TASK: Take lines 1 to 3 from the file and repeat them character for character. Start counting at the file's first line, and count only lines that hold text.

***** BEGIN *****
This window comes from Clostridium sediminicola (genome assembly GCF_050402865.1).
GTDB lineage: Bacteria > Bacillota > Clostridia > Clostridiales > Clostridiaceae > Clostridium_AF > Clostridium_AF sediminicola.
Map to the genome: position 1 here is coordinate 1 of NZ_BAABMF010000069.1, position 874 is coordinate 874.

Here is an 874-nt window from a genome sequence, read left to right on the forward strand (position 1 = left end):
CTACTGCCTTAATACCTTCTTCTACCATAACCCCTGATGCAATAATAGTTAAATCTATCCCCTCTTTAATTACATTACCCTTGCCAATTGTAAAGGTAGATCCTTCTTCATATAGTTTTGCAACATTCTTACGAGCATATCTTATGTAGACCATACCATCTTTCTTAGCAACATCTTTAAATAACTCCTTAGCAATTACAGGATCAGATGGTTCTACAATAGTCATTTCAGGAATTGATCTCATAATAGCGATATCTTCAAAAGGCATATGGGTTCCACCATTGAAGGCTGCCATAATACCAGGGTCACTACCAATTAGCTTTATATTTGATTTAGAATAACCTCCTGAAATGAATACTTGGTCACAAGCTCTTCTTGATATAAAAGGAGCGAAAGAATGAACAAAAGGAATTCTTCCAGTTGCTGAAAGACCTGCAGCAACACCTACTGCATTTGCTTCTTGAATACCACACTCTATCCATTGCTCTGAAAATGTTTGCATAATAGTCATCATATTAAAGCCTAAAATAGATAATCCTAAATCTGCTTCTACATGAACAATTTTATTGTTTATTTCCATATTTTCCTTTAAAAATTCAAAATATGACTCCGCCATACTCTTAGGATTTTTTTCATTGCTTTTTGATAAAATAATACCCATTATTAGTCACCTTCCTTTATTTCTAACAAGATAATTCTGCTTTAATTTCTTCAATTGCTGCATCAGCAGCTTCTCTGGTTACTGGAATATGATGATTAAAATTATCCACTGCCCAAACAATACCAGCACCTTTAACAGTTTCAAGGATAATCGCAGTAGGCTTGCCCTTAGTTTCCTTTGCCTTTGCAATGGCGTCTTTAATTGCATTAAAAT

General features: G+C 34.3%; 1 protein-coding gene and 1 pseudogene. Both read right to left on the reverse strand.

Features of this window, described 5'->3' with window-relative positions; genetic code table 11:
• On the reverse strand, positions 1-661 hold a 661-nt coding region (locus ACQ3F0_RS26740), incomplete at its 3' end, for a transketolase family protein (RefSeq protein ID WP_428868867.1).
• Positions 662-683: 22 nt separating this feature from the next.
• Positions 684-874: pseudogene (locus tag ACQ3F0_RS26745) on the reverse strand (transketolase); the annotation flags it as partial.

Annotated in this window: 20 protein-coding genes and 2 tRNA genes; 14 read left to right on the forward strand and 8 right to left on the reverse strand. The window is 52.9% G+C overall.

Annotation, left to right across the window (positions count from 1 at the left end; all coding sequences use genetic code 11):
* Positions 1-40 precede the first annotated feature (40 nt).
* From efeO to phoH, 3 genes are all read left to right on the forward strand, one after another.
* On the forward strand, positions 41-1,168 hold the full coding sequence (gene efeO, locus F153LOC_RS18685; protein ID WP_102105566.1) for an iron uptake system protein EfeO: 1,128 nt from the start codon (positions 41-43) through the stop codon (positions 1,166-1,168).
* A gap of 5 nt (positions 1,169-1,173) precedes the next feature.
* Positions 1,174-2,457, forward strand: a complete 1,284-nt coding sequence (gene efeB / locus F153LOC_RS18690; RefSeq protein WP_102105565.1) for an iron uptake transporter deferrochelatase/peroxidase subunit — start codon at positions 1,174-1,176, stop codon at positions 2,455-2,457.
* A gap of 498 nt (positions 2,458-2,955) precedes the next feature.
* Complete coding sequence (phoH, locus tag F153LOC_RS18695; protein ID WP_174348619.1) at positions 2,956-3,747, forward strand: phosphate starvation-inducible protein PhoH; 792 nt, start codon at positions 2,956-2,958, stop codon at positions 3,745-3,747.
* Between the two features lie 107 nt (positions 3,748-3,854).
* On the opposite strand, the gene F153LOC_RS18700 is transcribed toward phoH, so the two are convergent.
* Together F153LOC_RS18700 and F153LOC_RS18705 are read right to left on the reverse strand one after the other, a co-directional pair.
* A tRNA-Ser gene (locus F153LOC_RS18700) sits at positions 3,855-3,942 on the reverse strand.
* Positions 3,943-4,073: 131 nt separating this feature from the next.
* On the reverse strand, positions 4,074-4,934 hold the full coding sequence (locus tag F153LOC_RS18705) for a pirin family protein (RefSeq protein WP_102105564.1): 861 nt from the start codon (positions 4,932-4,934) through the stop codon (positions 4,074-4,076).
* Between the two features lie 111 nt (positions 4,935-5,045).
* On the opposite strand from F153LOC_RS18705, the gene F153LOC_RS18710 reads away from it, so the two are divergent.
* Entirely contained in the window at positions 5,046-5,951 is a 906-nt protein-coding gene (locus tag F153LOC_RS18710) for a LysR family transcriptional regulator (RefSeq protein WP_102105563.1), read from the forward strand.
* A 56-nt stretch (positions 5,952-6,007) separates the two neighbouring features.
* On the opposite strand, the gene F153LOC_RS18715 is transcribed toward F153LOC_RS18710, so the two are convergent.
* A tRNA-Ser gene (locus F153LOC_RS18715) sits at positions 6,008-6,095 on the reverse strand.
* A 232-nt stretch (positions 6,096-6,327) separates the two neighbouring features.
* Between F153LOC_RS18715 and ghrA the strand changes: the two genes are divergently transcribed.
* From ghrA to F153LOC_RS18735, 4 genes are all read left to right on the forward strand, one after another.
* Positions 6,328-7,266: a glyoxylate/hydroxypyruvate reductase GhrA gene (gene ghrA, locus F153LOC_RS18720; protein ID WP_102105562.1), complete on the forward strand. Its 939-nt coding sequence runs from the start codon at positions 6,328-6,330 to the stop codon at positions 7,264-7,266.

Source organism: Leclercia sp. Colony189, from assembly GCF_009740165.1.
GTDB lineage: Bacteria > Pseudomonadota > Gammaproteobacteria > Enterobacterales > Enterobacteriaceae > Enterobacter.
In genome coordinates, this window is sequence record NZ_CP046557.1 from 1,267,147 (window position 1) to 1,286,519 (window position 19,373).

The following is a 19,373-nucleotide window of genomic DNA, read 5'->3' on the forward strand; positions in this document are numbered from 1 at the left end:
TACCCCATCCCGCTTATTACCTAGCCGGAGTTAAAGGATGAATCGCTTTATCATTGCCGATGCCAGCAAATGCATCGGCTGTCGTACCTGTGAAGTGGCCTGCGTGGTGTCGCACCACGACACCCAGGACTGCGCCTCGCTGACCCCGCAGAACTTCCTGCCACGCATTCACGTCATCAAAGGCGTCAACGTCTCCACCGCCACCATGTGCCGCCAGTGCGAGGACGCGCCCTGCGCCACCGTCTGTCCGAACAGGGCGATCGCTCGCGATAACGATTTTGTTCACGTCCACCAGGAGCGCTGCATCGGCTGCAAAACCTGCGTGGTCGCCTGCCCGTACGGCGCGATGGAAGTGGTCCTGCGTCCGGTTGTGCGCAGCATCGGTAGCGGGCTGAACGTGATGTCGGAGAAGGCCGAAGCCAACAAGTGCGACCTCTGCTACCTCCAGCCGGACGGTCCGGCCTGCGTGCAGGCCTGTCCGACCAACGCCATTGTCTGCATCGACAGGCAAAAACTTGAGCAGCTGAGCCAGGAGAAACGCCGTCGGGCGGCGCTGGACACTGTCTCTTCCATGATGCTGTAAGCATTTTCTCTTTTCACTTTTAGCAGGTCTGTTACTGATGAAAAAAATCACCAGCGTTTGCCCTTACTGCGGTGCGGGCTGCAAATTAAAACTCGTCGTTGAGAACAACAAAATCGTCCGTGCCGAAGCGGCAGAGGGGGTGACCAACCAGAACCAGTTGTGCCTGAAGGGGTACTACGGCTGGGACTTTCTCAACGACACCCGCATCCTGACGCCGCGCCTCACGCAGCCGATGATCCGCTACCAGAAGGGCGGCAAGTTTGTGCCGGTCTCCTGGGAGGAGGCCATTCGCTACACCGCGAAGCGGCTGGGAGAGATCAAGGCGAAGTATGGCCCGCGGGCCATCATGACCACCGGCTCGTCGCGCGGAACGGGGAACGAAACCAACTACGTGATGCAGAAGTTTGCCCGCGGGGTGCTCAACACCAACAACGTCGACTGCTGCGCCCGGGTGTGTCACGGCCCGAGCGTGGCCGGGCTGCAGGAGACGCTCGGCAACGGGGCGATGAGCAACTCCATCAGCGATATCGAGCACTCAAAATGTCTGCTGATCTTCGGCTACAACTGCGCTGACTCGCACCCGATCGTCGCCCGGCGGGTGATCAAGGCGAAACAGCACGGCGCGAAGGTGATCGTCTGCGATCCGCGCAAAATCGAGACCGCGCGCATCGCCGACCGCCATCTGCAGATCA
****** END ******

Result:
This window comes from Clostridium sediminicola (genome assembly GCF_050402865.1).
GTDB lineage: Bacteria > Bacillota > Clostridia > Clostridiales > Clostridiaceae > Clostridium_AF > Clostridium_AF sediminicola.
Map to the genome: position 1 here is coordinate 1 of NZ_BAABMF010000069.1, position 874 is coordinate 874.